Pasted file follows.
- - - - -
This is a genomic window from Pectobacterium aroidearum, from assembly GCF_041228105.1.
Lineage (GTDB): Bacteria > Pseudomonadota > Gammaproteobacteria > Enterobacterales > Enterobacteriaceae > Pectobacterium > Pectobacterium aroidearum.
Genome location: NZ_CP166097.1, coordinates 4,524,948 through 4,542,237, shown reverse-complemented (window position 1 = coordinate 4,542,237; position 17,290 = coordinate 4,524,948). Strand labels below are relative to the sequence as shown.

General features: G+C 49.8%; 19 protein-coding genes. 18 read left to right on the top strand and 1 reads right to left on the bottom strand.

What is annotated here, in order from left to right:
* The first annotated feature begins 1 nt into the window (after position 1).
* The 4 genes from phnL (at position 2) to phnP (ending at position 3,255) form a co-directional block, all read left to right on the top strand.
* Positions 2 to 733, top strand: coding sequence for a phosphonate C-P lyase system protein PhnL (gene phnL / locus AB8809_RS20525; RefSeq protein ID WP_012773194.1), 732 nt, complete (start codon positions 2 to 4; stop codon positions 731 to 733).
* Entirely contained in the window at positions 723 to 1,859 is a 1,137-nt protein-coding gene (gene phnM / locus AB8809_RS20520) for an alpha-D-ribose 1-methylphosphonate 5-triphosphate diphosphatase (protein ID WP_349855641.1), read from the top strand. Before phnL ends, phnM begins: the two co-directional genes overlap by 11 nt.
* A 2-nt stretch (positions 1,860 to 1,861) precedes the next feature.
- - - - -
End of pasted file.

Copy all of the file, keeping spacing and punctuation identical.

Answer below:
This is a genomic window from Pectobacterium aroidearum, from assembly GCF_041228105.1.
Lineage (GTDB): Bacteria > Pseudomonadota > Gammaproteobacteria > Enterobacterales > Enterobacteriaceae > Pectobacterium > Pectobacterium aroidearum.
Genome location: NZ_CP166097.1, coordinates 4,524,948 through 4,542,237, shown reverse-complemented (window position 1 = coordinate 4,542,237; position 17,290 = coordinate 4,524,948). Strand labels below are relative to the sequence as shown.

General features: G+C 49.8%; 19 protein-coding genes. 18 read left to right on the top strand and 1 reads right to left on the bottom strand.

What is annotated here, in order from left to right:
* The first annotated feature begins 1 nt into the window (after position 1).
* The 4 genes from phnL (at position 2) to phnP (ending at position 3,255) form a co-directional block, all read left to right on the top strand.
* Positions 2 to 733, top strand: coding sequence for a phosphonate C-P lyase system protein PhnL (gene phnL / locus AB8809_RS20525; RefSeq protein ID WP_012773194.1), 732 nt, complete (start codon positions 2 to 4; stop codon positions 731 to 733).
* Entirely contained in the window at positions 723 to 1,859 is a 1,137-nt protein-coding gene (gene phnM / locus AB8809_RS20520) for an alpha-D-ribose 1-methylphosphonate 5-triphosphate diphosphatase (protein ID WP_349855641.1), read from the top strand. Before phnL ends, phnM begins: the two co-directional genes overlap by 11 nt.
* A 2-nt stretch (positions 1,860 to 1,861) precedes the next feature.